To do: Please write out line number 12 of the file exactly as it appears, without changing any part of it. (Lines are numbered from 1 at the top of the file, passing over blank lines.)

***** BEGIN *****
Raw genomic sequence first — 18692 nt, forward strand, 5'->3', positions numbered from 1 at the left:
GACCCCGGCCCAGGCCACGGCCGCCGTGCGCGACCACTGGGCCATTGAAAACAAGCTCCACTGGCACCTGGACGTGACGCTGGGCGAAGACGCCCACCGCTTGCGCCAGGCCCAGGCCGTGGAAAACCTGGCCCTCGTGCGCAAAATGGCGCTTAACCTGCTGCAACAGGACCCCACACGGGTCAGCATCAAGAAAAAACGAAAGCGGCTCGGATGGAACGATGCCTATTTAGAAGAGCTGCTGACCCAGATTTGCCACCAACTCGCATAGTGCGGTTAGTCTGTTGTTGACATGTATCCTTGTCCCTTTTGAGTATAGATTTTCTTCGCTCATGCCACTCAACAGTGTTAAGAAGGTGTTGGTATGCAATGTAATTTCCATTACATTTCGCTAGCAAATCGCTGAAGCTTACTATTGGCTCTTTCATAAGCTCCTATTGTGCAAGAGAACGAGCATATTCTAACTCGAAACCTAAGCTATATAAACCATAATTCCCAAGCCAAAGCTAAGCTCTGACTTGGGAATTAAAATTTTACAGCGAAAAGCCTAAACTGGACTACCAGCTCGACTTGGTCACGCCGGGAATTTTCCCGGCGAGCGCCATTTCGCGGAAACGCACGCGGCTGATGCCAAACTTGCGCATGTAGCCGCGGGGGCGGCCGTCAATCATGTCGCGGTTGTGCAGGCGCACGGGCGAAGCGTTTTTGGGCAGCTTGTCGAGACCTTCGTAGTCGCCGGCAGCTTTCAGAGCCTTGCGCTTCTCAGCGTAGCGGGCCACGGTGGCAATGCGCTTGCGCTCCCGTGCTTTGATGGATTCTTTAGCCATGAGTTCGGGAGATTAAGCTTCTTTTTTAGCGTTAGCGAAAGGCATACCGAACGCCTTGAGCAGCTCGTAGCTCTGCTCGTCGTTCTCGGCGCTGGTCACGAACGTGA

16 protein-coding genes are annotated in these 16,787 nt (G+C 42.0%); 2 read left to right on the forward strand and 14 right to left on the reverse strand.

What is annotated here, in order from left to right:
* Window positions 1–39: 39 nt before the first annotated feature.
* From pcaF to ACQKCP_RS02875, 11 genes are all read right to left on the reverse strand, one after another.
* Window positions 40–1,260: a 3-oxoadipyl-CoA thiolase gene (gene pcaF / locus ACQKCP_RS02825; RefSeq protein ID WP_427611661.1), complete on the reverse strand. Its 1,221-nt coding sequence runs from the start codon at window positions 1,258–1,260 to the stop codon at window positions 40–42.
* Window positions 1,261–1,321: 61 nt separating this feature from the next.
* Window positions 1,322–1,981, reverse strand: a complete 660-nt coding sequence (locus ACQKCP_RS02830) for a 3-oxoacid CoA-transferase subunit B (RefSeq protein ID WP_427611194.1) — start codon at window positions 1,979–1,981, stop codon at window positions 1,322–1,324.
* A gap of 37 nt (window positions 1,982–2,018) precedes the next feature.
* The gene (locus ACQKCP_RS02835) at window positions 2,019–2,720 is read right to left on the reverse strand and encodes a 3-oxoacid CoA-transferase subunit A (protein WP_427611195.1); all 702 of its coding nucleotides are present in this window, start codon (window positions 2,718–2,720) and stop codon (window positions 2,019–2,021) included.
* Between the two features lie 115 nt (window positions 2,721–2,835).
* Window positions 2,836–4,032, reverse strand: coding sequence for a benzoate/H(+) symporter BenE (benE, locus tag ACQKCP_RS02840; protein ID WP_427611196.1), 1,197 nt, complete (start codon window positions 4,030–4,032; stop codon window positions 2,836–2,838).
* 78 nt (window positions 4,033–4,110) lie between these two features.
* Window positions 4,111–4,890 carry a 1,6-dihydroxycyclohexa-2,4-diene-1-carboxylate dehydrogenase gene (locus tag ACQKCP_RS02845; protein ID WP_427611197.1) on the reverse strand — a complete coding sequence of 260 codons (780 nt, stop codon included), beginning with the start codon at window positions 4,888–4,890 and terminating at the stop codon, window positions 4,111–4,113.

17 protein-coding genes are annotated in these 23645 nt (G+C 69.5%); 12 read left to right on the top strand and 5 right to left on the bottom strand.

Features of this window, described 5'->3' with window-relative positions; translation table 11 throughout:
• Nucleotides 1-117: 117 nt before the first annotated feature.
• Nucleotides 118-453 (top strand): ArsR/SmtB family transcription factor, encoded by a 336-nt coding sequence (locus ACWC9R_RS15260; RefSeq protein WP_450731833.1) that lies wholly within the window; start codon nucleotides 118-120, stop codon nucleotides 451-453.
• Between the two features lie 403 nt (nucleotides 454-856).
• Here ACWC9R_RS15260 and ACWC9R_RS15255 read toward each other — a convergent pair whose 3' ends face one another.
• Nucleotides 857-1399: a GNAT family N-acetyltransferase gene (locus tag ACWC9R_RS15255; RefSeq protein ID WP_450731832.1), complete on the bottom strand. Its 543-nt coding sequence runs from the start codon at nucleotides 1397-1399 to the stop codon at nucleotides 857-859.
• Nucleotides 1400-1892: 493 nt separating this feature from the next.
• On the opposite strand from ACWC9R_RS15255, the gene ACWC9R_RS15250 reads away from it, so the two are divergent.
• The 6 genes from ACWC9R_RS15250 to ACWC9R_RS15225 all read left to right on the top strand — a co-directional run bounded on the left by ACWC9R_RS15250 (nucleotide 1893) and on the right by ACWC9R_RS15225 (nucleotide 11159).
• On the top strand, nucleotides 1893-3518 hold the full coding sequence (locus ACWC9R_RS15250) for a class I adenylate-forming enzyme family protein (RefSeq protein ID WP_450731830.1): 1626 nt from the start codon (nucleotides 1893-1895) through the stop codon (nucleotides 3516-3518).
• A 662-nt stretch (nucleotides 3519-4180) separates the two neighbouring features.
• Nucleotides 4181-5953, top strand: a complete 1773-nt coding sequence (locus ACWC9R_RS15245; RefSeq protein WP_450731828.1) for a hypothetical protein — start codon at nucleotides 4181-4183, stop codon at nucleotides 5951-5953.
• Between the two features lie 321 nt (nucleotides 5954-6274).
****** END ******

* Between the two features lie 115 nt (window positions 2,721–2,835).